Answer: Every conditioned living being considers the outer shell to be the self. But we are eternal servants of the Lord, and service to the Supreme Lord is our sole and eternal dharma. Since I do not eternally belong to any of the four varṇas (artisan, agriculturalist or businessperson, ruler, holy man) nor any of the four āśramas (student, householder, retired person or renunciant), how can following varṇāśrama-dharma be my eternal occupation?
If varṇāśrama-dharma is followed in its true sense, it is beneficial in this world as well as in the next. Varṇāśrama-dharma lasts as long as the body exists. It is useful for attaining worldly welfare, which is essential when one is situated in a temporary designation within the fourteen planetary systems (bhuvanas), but it has no significance in the eternal world.
Śrī Caitanyadeva has said, “I am not a brāhmaṇa (holy man), kṣatriya (ruler), vaiśya(agriculturalist or businessperson) or śūdra (artisan), nor am I a brahmacarī (celibate student), gṛhastha (householder), vanaprastha (retired person) or sannyāsī (renunciant). I am related to the Supreme Lord. I stand to gain if I, the servant, do not forget Him.”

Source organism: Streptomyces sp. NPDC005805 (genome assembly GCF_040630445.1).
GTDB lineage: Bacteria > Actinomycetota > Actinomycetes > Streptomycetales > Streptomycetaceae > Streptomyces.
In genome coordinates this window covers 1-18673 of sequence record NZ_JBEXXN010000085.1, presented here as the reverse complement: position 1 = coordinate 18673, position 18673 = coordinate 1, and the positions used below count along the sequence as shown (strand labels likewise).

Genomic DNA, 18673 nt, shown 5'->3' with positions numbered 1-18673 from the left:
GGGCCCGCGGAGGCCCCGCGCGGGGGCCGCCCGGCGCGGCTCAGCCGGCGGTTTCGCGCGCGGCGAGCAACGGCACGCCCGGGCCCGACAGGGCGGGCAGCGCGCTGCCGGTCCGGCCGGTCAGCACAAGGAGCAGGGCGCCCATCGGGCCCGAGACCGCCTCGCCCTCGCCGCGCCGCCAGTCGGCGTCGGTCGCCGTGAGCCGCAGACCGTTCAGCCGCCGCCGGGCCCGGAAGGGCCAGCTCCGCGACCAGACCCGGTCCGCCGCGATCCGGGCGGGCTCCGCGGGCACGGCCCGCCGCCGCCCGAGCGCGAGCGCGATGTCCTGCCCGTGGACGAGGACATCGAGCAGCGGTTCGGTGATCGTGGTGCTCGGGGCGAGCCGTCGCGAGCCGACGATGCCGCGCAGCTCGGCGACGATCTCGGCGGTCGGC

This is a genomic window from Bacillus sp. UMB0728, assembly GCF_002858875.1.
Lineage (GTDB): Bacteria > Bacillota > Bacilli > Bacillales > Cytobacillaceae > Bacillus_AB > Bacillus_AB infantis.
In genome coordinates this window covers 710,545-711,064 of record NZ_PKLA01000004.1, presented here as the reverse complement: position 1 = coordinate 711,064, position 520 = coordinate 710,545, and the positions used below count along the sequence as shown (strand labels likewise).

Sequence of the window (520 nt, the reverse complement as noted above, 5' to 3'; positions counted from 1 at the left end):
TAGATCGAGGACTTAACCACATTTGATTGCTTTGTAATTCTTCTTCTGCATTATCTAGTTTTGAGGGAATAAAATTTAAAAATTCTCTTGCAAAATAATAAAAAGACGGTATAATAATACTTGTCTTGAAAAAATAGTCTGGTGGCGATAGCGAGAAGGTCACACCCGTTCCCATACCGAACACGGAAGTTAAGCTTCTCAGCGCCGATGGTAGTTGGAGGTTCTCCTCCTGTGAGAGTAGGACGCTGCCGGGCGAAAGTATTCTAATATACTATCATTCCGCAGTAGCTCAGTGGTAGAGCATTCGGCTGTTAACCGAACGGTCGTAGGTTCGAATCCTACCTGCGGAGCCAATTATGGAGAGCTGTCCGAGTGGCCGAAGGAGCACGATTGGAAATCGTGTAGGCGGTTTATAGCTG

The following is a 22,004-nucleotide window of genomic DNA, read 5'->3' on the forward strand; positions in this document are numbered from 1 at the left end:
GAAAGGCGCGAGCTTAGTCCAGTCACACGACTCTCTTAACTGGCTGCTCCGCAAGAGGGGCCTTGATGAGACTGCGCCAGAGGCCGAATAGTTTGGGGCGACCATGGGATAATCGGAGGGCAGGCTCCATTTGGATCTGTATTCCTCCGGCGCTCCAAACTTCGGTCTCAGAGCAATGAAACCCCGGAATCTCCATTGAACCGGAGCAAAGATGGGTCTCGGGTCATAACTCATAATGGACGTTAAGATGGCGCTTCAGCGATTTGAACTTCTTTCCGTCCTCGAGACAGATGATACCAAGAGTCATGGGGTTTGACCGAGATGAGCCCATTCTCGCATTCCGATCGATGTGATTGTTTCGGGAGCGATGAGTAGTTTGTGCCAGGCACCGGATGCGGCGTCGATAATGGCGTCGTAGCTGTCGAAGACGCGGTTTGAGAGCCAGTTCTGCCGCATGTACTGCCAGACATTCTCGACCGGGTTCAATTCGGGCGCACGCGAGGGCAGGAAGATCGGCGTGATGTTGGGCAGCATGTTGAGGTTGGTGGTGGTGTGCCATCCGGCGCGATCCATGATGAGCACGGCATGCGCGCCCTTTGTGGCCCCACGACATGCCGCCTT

The Supreme Lord is conscious and so is the living being. The living being – the individual, minute soul – is a part of the Supreme Lord. The minute soul is not vibhu-cetana, or unlimited consciousness, like the Supreme Lord. Rather, each living entity is aṇu-cetana – an atomic particle of consciousness – and is dependent upon Him.
Presently we, the living beings, have contracted a condition of adversity to Him by misusing our consciousness, that is, by misusing the independence He gave us. As soon as we become averse to serving the Supreme Lord, we invite our own misfortune, for engaging in serving Him stands alone as truly beneficial.
Translated by the Rays of The Harmonist team
from Śrīla Prabhupādera Upadeśāmṛta
Questions re-numbered for this on-line presentation
Śrīla Prabhupādera Upadeśāmṛta is a compilation of Śrīla Bhaktisiddhānta Sarasvatī Ṭhākura Prabhupāda’s instructions in question-and-answer form.